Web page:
• The media transport system 110 may include a guide portion 210 and a drive portion 250. The guide portion may include a cushion medium 215, (as seen in further detail in FIG. 5) and the drive portion may include a belt drive 255, as illustrated in FIG. 1. The belt drive 255 of drive portion 250 may be adapted to grip an edge of a media disc, introduced via the slot 120, and the cushion medium 215 may be adapted to engage an opposing edge of the media disc. The belt drive 255 may be further configured to move the media disc along a path of motion through quality control station 130 and media identification station 140 of the media validation platform 100. As further illustrated by FIGS. 3 and 4, the belt drive may include a belt 265, such as a rubber belt, and a plurality of rotatable drive pulleys 270 for driving the belt 265. As the belt drive 255 grips an edge of a media disc, the rotatable drive pulleys 270 drive the belt 265 and pull or push the disc along the path of motion through the media validation platform 100. The cushion medium 215 (as seen in further detail in FIG. 5) may be compressed as the belt drive 255 grips the one edge of the media disc, allowing the cushion medium 215 to engage an opposing edge of the media disc. Thus, a media disc gripped by the belt drive 255 rotates as the belt drive 255 moves, and the cushion medium 215 provides a non-moving cushion for the media disc to rotate against so that the media disc may move along the path of motion within the media validation platform 100.
  • The media transport system 110 moves a media disc along the path of motion to a quality control station 130 and a media identification station 140. The quality control station 130, described in further detail below, tests a media disc for the presence of defects in a reflective or media layer of a media disc. As such defects may affect continued usability of a media disc, it may be important to identify discs with defects so that a substantially damaged disc may be removed from circulation or refused to be purchased from a seller. The media identification station 140, also described in further detail below, scans a barcode layer of a media disc for coded data that may identify the disc and the disc's contents, such as a media title, copyright and trademark information, unique disc identifier information, and so on. The media transport system 110 may be configured to stop when a media disc is positioned within the quality control station 130 so that the stationary disc may be scanned for quality control, including detection of defects, and may be configured to stop again when a disc is positioned within the media identification station 140 so that a bar code layer or region may be scanned. As further illustrated in FIG. 3, the media transport system 110 may be configured to allow multiple media discs to be processed by the media validation platform at once. For example one disc may be in process at the identification station or the quality checking station while other disks are at the collection platform. Thus, it may be understood that references to “a disc” or “a media disc” herein throughout may be equally applicable to a plurality of discs or media discs. In some embodiments, as illustrated in certain figures, the media transport system 110 has a guide portion 210 on the right side of the slot 120 (as viewed looking into the slot) and a drive portion 250 on the left side of the slot 120, but it may be understood that the guide portion and drive portion may have switched positions relative to the slot 120 in alternative embodiments.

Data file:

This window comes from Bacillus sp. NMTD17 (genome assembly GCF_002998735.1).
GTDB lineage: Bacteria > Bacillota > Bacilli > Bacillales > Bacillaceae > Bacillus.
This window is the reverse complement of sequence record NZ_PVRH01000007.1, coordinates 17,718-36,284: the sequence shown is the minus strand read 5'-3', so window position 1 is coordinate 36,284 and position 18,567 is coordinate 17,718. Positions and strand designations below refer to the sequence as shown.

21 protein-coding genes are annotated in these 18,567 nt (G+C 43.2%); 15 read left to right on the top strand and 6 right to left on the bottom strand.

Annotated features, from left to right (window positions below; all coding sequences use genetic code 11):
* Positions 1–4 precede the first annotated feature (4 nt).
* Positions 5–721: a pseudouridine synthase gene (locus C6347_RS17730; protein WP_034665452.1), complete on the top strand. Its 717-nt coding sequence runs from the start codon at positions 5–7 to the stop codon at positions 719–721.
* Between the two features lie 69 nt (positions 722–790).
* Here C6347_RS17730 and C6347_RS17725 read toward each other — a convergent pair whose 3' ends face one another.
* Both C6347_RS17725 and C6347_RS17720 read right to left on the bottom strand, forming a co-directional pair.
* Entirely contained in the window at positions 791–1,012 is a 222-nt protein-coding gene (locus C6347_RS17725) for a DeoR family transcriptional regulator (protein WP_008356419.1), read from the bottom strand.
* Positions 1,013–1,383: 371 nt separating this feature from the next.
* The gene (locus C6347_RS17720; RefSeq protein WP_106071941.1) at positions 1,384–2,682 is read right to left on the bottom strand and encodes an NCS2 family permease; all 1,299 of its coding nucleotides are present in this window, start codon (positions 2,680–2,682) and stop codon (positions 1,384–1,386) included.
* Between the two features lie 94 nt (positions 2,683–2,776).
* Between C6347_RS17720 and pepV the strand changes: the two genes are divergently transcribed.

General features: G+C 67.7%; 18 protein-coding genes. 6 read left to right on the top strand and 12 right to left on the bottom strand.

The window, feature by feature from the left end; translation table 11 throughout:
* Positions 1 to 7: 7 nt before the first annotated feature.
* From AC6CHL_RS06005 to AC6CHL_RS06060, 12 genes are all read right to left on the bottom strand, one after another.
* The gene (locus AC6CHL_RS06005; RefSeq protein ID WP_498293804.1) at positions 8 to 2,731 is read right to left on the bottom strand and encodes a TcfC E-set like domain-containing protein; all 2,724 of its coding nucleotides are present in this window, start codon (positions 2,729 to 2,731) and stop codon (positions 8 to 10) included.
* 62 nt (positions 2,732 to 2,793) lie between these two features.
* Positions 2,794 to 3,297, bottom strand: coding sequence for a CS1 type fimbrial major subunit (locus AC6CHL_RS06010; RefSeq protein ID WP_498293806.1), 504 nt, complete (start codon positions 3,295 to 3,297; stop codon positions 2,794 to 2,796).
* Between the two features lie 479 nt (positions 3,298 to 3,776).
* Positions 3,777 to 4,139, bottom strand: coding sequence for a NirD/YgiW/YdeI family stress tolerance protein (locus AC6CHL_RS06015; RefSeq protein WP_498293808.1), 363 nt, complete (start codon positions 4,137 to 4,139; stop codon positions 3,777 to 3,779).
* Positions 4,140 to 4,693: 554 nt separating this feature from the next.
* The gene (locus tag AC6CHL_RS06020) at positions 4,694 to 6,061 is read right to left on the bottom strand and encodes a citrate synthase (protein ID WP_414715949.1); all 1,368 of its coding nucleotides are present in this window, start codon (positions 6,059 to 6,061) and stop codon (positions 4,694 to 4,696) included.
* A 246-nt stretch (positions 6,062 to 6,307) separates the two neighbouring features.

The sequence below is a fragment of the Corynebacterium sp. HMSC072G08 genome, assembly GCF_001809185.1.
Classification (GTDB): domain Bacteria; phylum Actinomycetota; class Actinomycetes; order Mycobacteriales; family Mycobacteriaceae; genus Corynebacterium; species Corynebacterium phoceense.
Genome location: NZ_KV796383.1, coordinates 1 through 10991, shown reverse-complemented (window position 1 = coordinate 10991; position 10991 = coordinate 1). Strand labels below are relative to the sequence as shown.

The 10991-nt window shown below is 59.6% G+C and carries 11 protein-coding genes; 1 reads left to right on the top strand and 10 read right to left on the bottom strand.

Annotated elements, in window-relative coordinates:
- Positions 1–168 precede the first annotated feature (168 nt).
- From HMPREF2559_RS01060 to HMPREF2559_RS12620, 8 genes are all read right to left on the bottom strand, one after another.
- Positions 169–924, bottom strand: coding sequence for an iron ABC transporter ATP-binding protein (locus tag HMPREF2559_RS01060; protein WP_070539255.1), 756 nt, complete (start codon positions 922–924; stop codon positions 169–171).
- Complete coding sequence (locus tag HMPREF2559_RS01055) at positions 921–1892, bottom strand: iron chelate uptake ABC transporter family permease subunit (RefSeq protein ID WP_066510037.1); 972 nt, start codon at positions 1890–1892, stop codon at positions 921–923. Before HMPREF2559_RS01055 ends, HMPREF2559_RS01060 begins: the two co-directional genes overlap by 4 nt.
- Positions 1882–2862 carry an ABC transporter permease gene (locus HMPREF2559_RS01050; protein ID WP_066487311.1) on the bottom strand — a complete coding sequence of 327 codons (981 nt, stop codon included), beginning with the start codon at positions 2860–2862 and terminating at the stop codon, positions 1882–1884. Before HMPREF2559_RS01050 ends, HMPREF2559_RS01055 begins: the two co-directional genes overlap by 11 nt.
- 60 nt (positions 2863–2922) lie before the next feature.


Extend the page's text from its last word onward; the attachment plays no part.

• The media validation platform 100 may also include one or more media location sensors 150, as also shown in further detail in FIG. 3. Media location sensors may be disposed at various points along the path of motion of the media transport system 110 to allow the media validation platform 100 to detect media discs as they are conveyed along the path of motion. The one or more media location sensors 150 may facilitate tracking a location of the media disc within the media validation platform 100. The one or more media location sensors 150 may, for example, be interruptible sensors that may sense the presence of a media disc, for example, as the media disc “interrupts” a light beam between two portions of the interruptible sensor. In exemplary embodiments, the media location sensors 150 may be placed on the same side of the media transport system 110 as the guide portion 210 so that the drive portion does not interfere with the media location sensors 150 and vice versa; alternative embodiments in which one or more media location sensors 150 are placed on the drive portion 250 may also be possible. FIG. 3 illustrates one exemplary embodiment in which six media location sensors 350 are deployed along the guide portion 310 of the media transport system, although fewer or more media location sensors may be included in alternative embodiments.
  • The media validation platform may further include a media disc collection station. The media disc collection station may include, in exemplary embodiments, a collection platform, one or more alignment stops, and a transport mechanism to convey media discs away from the path of motion of the media transport system and onto the collection platform. The media disc collection station may be configured to collect one more media discs after the media discs have been processed through the quality control station and the media identification station. The media disc collection station, as further illustrated in FIGS. 10 and 11, may be configured, as further described below, to allow for collection of multiple discs during a single user's transaction, and subsequently allow another device or apparatus, such as a robotic arm, to convey the multiple discs from the media validation platform to a storage system.